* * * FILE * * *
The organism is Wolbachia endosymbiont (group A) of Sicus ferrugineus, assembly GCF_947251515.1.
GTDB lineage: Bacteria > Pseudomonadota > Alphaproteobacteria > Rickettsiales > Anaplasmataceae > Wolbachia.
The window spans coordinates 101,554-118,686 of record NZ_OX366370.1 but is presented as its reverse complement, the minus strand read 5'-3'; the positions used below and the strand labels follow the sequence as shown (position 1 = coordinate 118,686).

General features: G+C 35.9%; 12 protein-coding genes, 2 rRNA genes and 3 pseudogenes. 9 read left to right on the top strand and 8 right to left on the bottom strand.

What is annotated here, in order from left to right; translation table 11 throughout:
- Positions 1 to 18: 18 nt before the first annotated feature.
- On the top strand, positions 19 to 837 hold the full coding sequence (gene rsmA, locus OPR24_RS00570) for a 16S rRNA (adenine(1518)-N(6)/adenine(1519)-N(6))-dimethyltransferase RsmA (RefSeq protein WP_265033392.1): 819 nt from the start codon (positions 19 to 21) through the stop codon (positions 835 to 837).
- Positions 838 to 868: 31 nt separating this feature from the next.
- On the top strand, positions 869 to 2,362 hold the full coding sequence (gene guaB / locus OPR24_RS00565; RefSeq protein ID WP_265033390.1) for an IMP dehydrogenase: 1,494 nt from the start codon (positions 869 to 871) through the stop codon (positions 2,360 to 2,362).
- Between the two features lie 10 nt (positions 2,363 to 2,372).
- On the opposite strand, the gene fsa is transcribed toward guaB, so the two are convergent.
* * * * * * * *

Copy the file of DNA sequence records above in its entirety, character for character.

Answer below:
The organism is Wolbachia endosymbiont (group A) of Sicus ferrugineus, assembly GCF_947251515.1.
GTDB lineage: Bacteria > Pseudomonadota > Alphaproteobacteria > Rickettsiales > Anaplasmataceae > Wolbachia.
The window spans coordinates 101,554-118,686 of record NZ_OX366370.1 but is presented as its reverse complement, the minus strand read 5'-3'; the positions used below and the strand labels follow the sequence as shown (position 1 = coordinate 118,686).

General features: G+C 35.9%; 12 protein-coding genes, 2 rRNA genes and 3 pseudogenes. 9 read left to right on the top strand and 8 right to left on the bottom strand.

What is annotated here, in order from left to right; translation table 11 throughout:
- Positions 1 to 18: 18 nt before the first annotated feature.
- On the top strand, positions 19 to 837 hold the full coding sequence (gene rsmA, locus OPR24_RS00570) for a 16S rRNA (adenine(1518)-N(6)/adenine(1519)-N(6))-dimethyltransferase RsmA (RefSeq protein WP_265033392.1): 819 nt from the start codon (positions 19 to 21) through the stop codon (positions 835 to 837).
- Positions 838 to 868: 31 nt separating this feature from the next.
- On the top strand, positions 869 to 2,362 hold the full coding sequence (gene guaB / locus OPR24_RS00565; RefSeq protein ID WP_265033390.1) for an IMP dehydrogenase: 1,494 nt from the start codon (positions 869 to 871) through the stop codon (positions 2,360 to 2,362).
- Between the two features lie 10 nt (positions 2,363 to 2,372).
- On the opposite strand, the gene fsa is transcribed toward guaB, so the two are convergent.